If I had to pick one thing that I love more than anything else about New York City, it wouldn’t be Central Park, or the Plaza, or even bagels with cream cheese and lox. It would be the ability to cry while you’re walking down Fifth Avenue, or on the subway, or even in line at Starbucks, and be left alone. Which is not to say that New Yorkers are cruel, or jaded, or don’t care about their fellow woman. We care so much that we let it be, understand that in a city as tightly packed as ours, there is very little private space to be had so we have to make do. Besides which, who really wants strangers up in your face when you’re in the middle of your nervous breakdown du’jour, asking if you’re ok, shoving tissues at you? No, I’m not ok, and I’ll wipe my snot on my sleeve, thank you very much.
For someone like me, who cries on a more or less daily basis, the comfortable shared anonymity of the city is a blessing I am constantly grateful for. When I say I cry on a daily basis, I’m not exaggerating. Since I got on the right medications for my bipolar disorder a few years ago, it’s not so often that I have full-fledged breakdowns on the train anymore, but before I was diagnosed it was a more or less weekly occurrence.
I’d sit, trying to keep the noise to a minimum, tears streaming down my face as the kindly commuters packed around me did their best not to stare. I was so thoroughly devoted to hating myself that even a compliment could set me back for days, does she really like my shoes or is she trying to tell me they look cheap, that I’m cheap, I’m broke and cheap and my life is never ever getting better. The lack of reaction to my public displays of insanity was a gift. I judged myself, but the city did not judge me.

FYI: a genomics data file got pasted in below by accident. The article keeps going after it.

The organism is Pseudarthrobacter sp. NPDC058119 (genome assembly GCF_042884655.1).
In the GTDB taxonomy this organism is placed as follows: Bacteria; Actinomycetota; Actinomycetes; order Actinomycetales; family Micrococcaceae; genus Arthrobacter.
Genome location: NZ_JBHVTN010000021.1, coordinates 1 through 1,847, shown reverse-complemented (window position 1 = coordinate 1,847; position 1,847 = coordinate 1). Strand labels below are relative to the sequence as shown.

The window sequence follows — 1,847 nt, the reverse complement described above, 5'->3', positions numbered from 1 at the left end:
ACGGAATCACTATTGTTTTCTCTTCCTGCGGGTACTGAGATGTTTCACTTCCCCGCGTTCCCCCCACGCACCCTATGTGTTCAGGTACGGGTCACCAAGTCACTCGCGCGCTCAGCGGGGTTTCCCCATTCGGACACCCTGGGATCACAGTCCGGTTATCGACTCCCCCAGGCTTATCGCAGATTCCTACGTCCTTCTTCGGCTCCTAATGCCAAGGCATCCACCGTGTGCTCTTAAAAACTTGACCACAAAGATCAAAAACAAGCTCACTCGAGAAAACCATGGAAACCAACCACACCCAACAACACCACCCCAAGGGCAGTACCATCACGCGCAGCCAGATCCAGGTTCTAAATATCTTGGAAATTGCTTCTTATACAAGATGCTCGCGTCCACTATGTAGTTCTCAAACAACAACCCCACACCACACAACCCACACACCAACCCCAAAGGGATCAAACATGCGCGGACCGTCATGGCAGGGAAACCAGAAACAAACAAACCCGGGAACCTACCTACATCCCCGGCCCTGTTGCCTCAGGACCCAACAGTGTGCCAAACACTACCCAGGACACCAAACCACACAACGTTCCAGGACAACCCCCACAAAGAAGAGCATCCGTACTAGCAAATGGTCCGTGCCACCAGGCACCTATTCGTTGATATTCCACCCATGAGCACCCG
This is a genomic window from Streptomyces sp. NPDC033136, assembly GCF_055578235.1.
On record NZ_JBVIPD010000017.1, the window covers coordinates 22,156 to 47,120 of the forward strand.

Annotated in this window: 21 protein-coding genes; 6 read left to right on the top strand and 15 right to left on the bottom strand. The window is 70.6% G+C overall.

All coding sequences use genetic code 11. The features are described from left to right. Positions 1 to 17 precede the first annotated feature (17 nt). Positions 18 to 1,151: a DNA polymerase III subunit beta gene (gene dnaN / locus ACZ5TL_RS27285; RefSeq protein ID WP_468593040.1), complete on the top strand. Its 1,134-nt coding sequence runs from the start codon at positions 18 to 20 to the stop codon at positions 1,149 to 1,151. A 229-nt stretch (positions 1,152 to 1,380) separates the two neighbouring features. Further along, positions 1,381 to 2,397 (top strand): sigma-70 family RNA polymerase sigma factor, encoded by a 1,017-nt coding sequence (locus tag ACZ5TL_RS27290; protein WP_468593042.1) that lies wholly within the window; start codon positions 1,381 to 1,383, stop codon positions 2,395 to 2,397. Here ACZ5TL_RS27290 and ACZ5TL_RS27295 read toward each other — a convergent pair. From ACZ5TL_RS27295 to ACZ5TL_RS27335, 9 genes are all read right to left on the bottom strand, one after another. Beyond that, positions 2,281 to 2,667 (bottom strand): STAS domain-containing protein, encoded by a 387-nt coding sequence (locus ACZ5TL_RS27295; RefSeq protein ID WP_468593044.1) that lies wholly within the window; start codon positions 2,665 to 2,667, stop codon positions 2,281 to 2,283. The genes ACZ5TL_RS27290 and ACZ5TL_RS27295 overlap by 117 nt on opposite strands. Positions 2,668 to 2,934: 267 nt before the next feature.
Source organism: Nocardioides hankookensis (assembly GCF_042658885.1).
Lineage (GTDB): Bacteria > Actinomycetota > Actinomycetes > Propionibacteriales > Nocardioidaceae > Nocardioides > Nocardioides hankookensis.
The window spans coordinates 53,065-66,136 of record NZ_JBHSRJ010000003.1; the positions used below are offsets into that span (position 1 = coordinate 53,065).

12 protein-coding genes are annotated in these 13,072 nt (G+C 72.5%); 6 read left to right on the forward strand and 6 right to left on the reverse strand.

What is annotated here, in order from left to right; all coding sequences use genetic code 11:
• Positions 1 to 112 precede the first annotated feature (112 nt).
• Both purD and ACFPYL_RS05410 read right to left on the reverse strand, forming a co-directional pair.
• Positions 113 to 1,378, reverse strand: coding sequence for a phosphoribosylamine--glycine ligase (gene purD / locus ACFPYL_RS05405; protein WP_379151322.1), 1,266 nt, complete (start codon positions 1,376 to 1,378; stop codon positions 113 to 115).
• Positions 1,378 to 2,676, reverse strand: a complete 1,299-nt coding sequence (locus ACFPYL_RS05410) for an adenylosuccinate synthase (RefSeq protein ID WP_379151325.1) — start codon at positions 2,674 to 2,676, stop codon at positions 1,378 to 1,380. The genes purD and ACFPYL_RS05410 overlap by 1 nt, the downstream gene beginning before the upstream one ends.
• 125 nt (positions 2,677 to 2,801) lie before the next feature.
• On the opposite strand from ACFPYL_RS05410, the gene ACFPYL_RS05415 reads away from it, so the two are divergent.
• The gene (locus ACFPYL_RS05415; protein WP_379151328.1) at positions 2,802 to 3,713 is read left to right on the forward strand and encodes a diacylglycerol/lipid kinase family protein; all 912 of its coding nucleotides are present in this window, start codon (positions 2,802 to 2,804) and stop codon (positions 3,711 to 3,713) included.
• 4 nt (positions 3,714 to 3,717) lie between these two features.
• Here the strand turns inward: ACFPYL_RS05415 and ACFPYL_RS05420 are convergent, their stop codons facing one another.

Even though these days I’m more girl and less interrupted, I still cry a lot. I am a true empath, and bearing witness to friends, family, even stranger’s joys and sorrows is a technicolor affair for me. Last week a colleague proudly told me that her son was accepted to a gifted and talented program, and I had to turn away, embarrassed as my eyes starting to tear up. I was just so happy for them, so taken over by the pride bursting out of the corner of her eyes. My wife Cristina and I are on the fence about whether we’ll have kids of our own, but for just a moment, I got what all the fuss is about.